The two worlds were so contrasting, Amanda says, the rich, lush and colourful tropics and the chilly, grey Yorkshire village.
Although the book does invite the question: how can Amanda understand a mixed-race girl and her emotions of growing up in the 1950s? it is actually about more than that, it is about a desire to belong and feel secure, which many people, whatever their race, can identify with.
Ultimately she (Celia) had to find it within herself, says Amanda, who could be speaking about her own life. Although writing was something she has always enjoyed acting was her first love, fuelled by a longing to create, find my voice, express. In reality, Amanda says she was filled with self-doubt and found the world of acting harrowing.
It is such a hard life, she says, and even though you would get roles it was really tough. A trip to New York about 11 years ago got her off the endless treadmill of auditions, as it forced her to face up to what she wanted out of life and for the first time she admitted it was not acting.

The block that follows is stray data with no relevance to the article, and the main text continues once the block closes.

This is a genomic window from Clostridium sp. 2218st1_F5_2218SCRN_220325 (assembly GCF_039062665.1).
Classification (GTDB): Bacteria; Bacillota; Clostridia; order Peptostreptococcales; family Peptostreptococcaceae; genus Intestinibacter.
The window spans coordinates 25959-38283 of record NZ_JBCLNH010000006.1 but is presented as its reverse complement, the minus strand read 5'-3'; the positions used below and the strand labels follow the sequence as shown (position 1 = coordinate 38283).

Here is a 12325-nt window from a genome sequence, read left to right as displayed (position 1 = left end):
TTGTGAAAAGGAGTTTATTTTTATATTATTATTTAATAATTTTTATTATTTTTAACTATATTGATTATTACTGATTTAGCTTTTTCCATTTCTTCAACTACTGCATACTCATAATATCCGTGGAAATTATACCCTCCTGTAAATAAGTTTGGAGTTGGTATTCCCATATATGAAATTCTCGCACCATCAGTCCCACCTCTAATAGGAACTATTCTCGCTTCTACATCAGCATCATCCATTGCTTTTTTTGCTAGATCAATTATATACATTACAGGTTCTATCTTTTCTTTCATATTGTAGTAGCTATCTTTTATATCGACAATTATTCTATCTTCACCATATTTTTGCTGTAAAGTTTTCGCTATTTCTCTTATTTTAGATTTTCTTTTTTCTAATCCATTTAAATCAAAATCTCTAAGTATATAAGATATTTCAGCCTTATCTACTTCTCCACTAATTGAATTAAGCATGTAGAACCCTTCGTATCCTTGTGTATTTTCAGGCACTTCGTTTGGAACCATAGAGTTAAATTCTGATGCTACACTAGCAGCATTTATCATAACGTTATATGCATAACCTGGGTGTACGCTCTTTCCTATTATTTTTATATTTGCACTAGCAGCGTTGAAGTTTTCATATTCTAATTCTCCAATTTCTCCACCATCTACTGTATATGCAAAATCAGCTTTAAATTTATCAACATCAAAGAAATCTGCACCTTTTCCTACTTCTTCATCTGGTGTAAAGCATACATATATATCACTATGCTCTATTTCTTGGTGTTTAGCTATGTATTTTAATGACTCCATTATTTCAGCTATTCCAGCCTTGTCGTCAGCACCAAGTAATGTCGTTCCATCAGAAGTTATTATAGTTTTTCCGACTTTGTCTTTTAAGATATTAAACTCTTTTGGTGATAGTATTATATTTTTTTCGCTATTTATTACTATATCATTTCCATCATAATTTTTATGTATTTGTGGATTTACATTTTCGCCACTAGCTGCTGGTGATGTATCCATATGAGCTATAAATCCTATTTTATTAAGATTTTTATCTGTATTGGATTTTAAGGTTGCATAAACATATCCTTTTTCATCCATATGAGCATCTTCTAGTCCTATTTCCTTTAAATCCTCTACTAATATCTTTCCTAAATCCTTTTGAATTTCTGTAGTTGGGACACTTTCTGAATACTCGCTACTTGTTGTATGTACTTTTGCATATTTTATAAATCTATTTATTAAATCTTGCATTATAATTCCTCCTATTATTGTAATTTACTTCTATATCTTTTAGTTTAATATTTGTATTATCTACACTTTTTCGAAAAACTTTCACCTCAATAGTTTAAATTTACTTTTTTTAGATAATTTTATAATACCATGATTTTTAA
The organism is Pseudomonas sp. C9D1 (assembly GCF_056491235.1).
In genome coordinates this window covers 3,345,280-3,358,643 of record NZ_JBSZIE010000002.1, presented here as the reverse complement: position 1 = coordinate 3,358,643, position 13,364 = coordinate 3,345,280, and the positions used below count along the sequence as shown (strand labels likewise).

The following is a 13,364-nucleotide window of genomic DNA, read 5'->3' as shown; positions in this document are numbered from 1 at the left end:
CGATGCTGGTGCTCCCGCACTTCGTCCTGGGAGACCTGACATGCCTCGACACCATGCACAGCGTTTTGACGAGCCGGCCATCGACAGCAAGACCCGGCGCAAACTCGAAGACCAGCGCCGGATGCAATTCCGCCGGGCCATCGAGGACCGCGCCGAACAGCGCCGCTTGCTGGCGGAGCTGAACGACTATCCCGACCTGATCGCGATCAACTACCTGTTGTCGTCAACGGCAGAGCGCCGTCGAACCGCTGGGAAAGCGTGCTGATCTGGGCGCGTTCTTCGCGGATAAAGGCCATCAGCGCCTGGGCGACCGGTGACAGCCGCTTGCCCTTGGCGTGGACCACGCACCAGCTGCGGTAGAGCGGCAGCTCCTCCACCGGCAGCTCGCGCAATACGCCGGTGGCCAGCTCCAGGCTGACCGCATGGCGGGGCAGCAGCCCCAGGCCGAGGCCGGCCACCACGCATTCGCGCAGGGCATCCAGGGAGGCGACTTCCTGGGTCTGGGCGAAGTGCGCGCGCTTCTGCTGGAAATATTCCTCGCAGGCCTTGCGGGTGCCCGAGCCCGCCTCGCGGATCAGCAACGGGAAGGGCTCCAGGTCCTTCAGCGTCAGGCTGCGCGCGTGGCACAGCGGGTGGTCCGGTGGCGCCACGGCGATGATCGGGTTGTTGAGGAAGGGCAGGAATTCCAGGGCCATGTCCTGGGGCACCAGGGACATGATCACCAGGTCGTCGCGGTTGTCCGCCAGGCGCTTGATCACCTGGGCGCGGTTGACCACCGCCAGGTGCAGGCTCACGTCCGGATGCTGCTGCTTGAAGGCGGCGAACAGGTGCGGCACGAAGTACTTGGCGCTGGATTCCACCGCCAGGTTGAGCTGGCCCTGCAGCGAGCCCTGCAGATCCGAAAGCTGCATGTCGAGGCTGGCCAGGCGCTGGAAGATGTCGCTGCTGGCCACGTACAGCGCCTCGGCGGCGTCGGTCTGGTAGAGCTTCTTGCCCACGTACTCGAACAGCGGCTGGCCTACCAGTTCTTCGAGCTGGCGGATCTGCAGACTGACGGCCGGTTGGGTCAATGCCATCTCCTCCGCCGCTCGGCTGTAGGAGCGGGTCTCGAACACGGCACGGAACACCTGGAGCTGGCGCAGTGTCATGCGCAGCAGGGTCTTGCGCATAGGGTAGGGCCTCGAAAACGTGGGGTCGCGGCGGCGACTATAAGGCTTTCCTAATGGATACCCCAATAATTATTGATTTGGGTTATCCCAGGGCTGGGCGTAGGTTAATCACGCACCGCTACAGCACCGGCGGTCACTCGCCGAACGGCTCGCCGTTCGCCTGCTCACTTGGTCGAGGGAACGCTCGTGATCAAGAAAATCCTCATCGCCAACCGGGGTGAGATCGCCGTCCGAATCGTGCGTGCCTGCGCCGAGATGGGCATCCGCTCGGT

So that was that, she packed her bags and returned to Trinidad to see her mother and work out what she wanted to do with the rest of her life. Here she began to write again but this time seriously, and this time she found what she was looking for.
Once I turned to it and started working at it, it was totally my thing, much more than acting, it was a discovery. You know we have ideas of how we should be in the world and I think when we find something that is quite natural we dont always recognise it as being the way but it totally was when I unlocked it.
What I found with writing is you pull it out of yourself. You dont need anybody to tell you what to do or how to look. It all comes from within you, you are much more in charge of your destiny.
She does not rule out a return to acting but this time it will be on her terms as her husband, Lee, works in films and it will be a joint venture. And it is Lee, who she met again after a gap of several years on the London tube (in itself, a story worthy of a Mills and Boon) that has brought her to settle in Leamington Spa. Drawn here because its tall Regency buildings, she says, reminds her of London but without the madness of London and home, she says, is here for now.
I never thought we would stay here so long. But yes, I think we're pretty settled. And we have good friends in the area now. Some very special people.

Black Rock (7.99, paperback) is published by Serpents Tail www.serpent